England beats NZ by 7 wickets to level ODI series at 2-2
Nottingham: Eoin Morgan spearheaded a fearless attacking display as England breezed to a run chase of 350 to beat New Zealand by seven wickets on Wednesday and level their one-day international series at 2-2.
The victory — with six overs to spare — sets up a series decider at Chester-le-Street on Saturday.The captain Morgan hit 113 runs, including a 73-ball hundred, in a record third-wicket stand of 198 with Joe Root (106 not out) at Trent Bridge.
"It's more the carefree attitude, the guys are pretty relaxed in the dressing room," Morgan said.
England exceeded by 45 runs its previous highest total to win batting second — a major achievement for a team that has more often been an also-ran in this format. It was the joint fourth-highest run chase of all time.
"I was confident with 350 on the board," New Zealand captain Brendon McCullum said. "When you get 350 on the board you give yourselves every opportunity but we weren't good enough."
McCullum recognized that Morgan "is in the form of his life."He is leading the team really well," McCullum said of his rival captain.Morgan had assistance — most significantly from Alex Hales with a wonderful 67 from 38 balls on his home ground, and then Root.
Collectively, in this day-night fixture, England put notable opponents such as Kane Williamson (90), Martin Guptill (53) and Grant Elliott (55no) in the shade.
The prolific Williamson, and brutal late hitting from Elliott and Mitchell Santner, appeared to present England with a major challenge.Williamson (90) once again combined to great effect with Ross Taylor either side of Guptill and Elliott's half centuries.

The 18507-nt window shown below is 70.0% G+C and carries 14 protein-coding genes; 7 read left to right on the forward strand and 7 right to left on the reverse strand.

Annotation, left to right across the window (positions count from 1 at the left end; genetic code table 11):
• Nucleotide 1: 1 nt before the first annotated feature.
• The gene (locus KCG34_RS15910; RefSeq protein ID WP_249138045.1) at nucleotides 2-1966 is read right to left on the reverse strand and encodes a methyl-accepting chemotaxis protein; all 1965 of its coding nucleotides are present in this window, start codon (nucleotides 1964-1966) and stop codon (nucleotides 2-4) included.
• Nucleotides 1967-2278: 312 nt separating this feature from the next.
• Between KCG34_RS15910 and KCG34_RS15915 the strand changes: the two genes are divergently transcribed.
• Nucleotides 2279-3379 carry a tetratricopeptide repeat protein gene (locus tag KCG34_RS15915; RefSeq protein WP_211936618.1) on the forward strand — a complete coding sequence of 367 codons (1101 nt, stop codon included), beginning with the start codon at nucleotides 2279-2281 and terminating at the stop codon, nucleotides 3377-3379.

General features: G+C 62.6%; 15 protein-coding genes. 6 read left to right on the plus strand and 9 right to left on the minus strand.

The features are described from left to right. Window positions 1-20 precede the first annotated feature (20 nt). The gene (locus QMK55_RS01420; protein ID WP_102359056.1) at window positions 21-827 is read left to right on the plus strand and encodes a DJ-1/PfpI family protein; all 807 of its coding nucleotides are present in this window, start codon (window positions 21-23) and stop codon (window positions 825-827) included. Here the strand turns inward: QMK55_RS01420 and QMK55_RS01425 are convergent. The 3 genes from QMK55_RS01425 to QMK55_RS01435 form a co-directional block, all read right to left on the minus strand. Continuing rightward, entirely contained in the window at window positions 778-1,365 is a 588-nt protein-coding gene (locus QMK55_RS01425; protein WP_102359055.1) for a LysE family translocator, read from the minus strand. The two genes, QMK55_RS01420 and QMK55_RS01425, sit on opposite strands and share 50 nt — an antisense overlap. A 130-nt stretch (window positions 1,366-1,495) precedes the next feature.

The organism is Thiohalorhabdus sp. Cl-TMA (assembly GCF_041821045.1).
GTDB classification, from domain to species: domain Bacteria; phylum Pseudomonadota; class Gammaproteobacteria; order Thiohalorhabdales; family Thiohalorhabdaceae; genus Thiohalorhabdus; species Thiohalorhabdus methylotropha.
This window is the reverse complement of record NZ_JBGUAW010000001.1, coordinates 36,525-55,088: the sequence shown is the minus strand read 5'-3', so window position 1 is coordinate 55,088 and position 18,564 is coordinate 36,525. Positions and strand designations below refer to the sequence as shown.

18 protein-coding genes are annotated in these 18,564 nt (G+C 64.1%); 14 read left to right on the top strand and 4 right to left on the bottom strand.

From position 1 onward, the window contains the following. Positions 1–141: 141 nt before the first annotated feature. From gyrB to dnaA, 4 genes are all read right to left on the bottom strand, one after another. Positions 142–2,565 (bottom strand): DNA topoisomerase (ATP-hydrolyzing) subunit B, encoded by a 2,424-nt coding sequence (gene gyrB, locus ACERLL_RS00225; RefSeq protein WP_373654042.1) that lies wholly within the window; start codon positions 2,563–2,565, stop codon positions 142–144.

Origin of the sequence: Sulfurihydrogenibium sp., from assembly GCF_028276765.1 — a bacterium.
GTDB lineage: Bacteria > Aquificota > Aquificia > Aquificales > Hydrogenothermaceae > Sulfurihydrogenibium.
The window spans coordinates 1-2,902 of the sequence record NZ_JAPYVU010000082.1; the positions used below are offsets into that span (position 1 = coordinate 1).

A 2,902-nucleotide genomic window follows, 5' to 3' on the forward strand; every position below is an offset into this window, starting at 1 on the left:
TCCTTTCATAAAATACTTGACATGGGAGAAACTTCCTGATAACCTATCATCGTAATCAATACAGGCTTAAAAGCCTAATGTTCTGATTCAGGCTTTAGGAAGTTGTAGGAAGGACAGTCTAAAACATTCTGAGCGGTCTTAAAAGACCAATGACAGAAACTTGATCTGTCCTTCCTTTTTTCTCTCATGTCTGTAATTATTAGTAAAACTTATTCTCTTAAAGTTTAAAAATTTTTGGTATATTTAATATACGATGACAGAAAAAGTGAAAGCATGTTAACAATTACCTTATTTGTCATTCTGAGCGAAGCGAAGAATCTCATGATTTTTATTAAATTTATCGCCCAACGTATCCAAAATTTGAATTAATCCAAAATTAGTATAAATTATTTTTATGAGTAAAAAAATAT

McCullum, who chose to bat on a quick pitch under cloud cover, is yet to click at the top of the order in this series — and once again he went short of 50.McCullum escaped when Jos Buttler could not hold an inside edge off Mark Wood only to go caught-behind anyway in the same bowler's next over to end an opening stand of 88.
Guptill went after a brilliant outfield catch by Steven Finn, who ran 40 yards from mid-on to deep midwicket to hold a skier at full stretch.
Williamson and Taylor added to their prolific gains together already in the series. They had just brought up their third successive century stand when Taylor missed a mow across a full ball from Finn and was lbw.
After a paltry 23 for one had come in powerplay, Williamson found mid-on off David Willey — having hit 12 fours and a six off 70 balls.
But Elliott's 45-ball half-century, and then Santner's 44 off 19 balls — including four leg-side sixes in one Adil Rashid over — meant England's fightback with the ball was short-lived.
Hales made sure it gathered pace again immediately when England batted. There were seven fours and four sixes in his demonstration of precision hitting against the new ball, and it was a surprise that he should then fall to an ugly shot — aiming to leg, as he had often, but this time edging Matt Henry on to middle-stump.
Even after Jason Roy went to a blistering catch at cover by Williamson also off Henry — following the century opening stand — Morgan and Root had time to pick off the four balls rather than try to make instant boundary opportunities that were not there.
Root still needed a little luck, on nine, when Taylor never sighted a sharp catch at slip off Mitchell McClenaghan.If Morgan played a single false shot, it was on 66 when he mistimed a pick-up high into the leg-side off Henry but just safe between two boundary fielders.
By the time he accelerated to triple figures, with his fifth six over long-on off Henry to add to 11 fours, England had reached a position from which it was no longer possible to envisage defeat.
Morgan eventually holed out at long-leg. But there was to be no late stumble, Root completing his century from 94 balls.